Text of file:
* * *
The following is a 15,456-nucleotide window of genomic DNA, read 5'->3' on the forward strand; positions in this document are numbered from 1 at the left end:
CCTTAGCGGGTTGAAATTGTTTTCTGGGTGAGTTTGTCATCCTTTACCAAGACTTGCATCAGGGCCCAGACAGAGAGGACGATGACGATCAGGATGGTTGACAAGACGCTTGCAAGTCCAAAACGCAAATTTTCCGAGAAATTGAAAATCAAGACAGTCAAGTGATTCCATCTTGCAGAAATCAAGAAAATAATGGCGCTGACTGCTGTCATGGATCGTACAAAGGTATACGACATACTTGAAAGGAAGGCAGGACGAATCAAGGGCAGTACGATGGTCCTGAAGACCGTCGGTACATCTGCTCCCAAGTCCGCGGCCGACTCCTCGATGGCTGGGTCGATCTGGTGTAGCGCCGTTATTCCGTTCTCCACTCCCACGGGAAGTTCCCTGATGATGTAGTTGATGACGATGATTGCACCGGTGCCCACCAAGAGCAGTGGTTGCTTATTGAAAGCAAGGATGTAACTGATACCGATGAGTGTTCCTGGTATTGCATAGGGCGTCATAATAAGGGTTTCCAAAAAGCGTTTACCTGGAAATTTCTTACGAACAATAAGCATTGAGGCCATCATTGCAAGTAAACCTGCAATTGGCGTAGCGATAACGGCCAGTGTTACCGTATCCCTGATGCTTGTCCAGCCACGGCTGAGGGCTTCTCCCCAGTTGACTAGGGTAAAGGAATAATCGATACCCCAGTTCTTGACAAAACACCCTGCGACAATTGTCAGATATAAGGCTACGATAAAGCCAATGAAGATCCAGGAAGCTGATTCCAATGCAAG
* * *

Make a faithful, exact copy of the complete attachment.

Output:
The following is a 15,456-nucleotide window of genomic DNA, read 5'->3' on the forward strand; positions in this document are numbered from 1 at the left end:
CCTTAGCGGGTTGAAATTGTTTTCTGGGTGAGTTTGTCATCCTTTACCAAGACTTGCATCAGGGCCCAGACAGAGAGGACGATGACGATCAGGATGGTTGACAAGACGCTTGCAAGTCCAAAACGCAAATTTTCCGAGAAATTGAAAATCAAGACAGTCAAGTGATTCCATCTTGCAGAAATCAAGAAAATAATGGCGCTGACTGCTGTCATGGATCGTACAAAGGTATACGACATACTTGAAAGGAAGGCAGGACGAATCAAGGGCAGTACGATGGTCCTGAAGACCGTCGGTACATCTGCTCCCAAGTCCGCGGCCGACTCCTCGATGGCTGGGTCGATCTGGTGTAGCGCCGTTATTCCGTTCTCCACTCCCACGGGAAGTTCCCTGATGATGTAGTTGATGACGATGATTGCACCGGTGCCCACCAAGAGCAGTGGTTGCTTATTGAAAGCAAGGATGTAACTGATACCGATGAGTGTTCCTGGTATTGCATAGGGCGTCATAATAAGGGTTTCCAAAAAGCGTTTACCTGGAAATTTCTTACGAACAATAAGCATTGAGGCCATCATTGCAAGTAAACCTGCAATTGGCGTAGCGATAACGGCCAGTGTTACCGTATCCCTGATGCTTGTCCAGCCACGGCTGAGGGCTTCTCCCCAGTTGACTAGGGTAAAGGAATAATCGATACCCCAGTTCTTGACAAAACACCCTGCGACAATTGTCAGATATAAGGCTACGATAAAGCCAATGAAGATCCAGGAAGCTGATTCCAATGCAAG